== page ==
5. I like your advice: “Do not feel as though you have ruined the day and might as well eat everything else in sight. Start fresh from that moment on.”I am taking a similar approach to my weight loss efforts. My motto is:“Maybe I didn’t do everything perfectly yesterday. That’s no excuse for messing up today. Today is a new day, and I get a new start today.”As far as stress, I am just letting it go. With my attitude that every day (or hour, or minute) is a new start, I just don’t dwell on past mistakes. No stress at all.Of course, now I’ll stress out worrying about whether I’ll get the book. (:Best wishes to you!

  6. I have been a combination of stress eater and an emotional eater for a really long time. I don’t always realize that I’m doing it, until after I’ve “pigged out,” and felt guilty over the whole deal. And then there are moments that I just don’t care, and go ahead with it anyway. If I can remember to exercise, it does help. It’s just a matter of being able to do it at the time!

  7. Moonduster, I’m very sorry about your kitty. It’s so hard to make that decision and even harder to go through with it and live with the sadness of their parting. Shelley, I hope whatever happened yesterday corrects itself soon. I guess you can look at it as recognizing more about how you handle stress. Every situation can teach us something, right? (I’m always trying to look at the bright side)Lori, thanks for the link! Beth, I hope your father has a speedy recovery. Sounds like you’re in a challenging place right now. I wish you the best as you stand firm in your resolve to eat healthy, despite what your detractor brother says or does. Food will not make your father better. You realize that. I wish that for your brother, too. Jim, love your motto! No sense in beating ourselves up for yesterday. Makes NO sense. I love how every new day is a new beginnings. Sounds corny, but it’s true. Thanks for reading and commenting!

  8. Don’t enter me in the drawing (I have enough reading material in my face at the moment) but I wanted to comment anyway. I am a major stress eater. The only thing that seems to work for me is just feeling the emotions and sitting there crying ot being afraid or whatever emotion needs to be felt. That’s what I am running away from with the food, after all, so if I feel it, there’s no longer a need for the food.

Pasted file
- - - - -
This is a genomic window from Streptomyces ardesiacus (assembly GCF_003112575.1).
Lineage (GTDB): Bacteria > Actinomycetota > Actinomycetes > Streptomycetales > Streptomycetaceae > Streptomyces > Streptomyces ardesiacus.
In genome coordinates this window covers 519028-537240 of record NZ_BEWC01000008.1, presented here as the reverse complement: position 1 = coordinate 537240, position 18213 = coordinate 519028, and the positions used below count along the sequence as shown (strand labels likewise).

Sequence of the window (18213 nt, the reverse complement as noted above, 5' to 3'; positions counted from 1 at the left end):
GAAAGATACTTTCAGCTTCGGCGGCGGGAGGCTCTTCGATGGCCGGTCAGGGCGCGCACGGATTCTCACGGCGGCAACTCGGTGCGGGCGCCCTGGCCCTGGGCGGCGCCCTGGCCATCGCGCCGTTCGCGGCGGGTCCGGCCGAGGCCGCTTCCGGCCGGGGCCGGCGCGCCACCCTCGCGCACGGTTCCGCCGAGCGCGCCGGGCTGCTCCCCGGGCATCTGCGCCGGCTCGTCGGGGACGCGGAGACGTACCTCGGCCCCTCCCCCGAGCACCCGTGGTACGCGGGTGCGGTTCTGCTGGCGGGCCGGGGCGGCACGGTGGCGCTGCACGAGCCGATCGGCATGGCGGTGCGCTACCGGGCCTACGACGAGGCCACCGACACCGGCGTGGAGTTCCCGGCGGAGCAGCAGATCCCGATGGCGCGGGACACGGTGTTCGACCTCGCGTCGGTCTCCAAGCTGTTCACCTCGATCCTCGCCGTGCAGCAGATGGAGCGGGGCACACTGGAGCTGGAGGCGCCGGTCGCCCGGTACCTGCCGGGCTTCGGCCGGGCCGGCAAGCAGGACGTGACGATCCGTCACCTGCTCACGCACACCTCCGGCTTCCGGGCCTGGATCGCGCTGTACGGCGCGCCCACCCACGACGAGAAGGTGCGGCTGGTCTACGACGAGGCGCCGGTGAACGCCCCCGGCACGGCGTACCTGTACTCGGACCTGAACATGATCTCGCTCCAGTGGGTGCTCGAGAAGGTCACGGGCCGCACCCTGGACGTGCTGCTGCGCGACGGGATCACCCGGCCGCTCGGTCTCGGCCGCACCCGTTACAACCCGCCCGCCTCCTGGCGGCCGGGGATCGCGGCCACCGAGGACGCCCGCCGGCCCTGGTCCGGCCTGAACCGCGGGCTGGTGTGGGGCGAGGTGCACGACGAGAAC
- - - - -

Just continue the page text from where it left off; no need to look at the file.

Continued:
9. Lyn, that’s it EXACTLY. Feel the feeling. You can also be a third-party observer. Be curious about it. “Hmmm…so this is what sadness feels like….this is what stress feels like.” Thank you for this comment.

  10. I would love to win this book. I have been reading so many different diet and exercise books. Right now I am reading No Gym Required by Jennifer Cohen. I used to deal with stress by eating but the past few months I have starting exercising and I love the way the stress just rolls right off of me. Have a great evening.

  11. I’ve just started reading your blog, and feel as though I’ve discovered a kindred spirit. I loved yesterday’s post and have repeated parts of it to myself today. I’ve lost 45 lbs and have another 105 to go and am feeling pretty empowered. I’m not at a point where I would turn to exercise to relieve stress (yet) but I do find knitting wonderfully meditative and creative. It doesn’t always make the urge to eat go away, but it is difficult to eat and knit at the same time. I too would love to win this book.Wendy

  12. I am a stress eater, as is my husband…a gift I hope we don’t pass on to our kids! I promised myself that with the suicide of my sister in law and my middle son’s antics that I would NOT stress eat and end up feeling even lower with the resulting weight gain. (and for the most part I’ve succeeded…the husband hasn’t been quite so fortunate).I exercise for stress, and I write in my journal and I knit (and knit and knit and knit). And of course I cry. With the stress we’ve all had I’ve told my kids that it’s okay to be angry with their aunt and it’s okay to cry and it’s okay to miss her, we all do. AAAAaahhhh stress (my mom is coming to visit in a few weeks and she’s a huge stresser…but, I have my knitting and my exercise bike and two dogs that need walking)

  13. I exercise to relieve my stress and anxiety but it’s not always enough. Like Lyn mentioned sometimes I just have to cry it out and feel my feelings to be done with it. Of course sometimes I still find myself eating over stress but it’s definitely way less than it use to be. Sounds like a good book.

  14. Hi Lynn,Clicked on your post while searching something on net. I like reading your article and at first I was marvelled to see such a blog. You have a < HREF="http://writesigns.blogspot.com/" REL="nofollow">gift of writing<>, keep up the good work. I’ll be back soon to read more.Regards,

  15. I realized I was (am?) a stress eater when my dh went on unemployment this year. I really had to work to stay out of the kitchen/pantry. I ended up substituting exercise for eating (when I catch myself). Bouncing on the mini-trampoline long enough and hard enough to break a good sweat is a much better stress reducer than eating! (Plus, it’s moving me toward my goal rather than away from it!)

  16. Thanks for this great review! For me, exercise can definitely “take the edge off” (and keep me from blowing my top) but it’s important that I then follow up with my journal and see what REALLY triggered the upset which is often not what I originally thought. And once I get to the bottom of it, I then make choices about how to move forward. I learn a lot from your blog. Thanks.

  17. I just found your blog and have to comment that it’s very interesting and I’ll be reading often.I used to eat out of boredom and yes, stress. Eating was a way to mollify negative emotions and escape for awhile. It also built a fortress of fat that became a prison which I’ve been trying to escape from since last June (85 lost, another 45ish to go). I’m also STALLED dang-it, so tips on stress-eating or how to help reduce stress interest me for sure.Anyway, nice to meet you!~Oct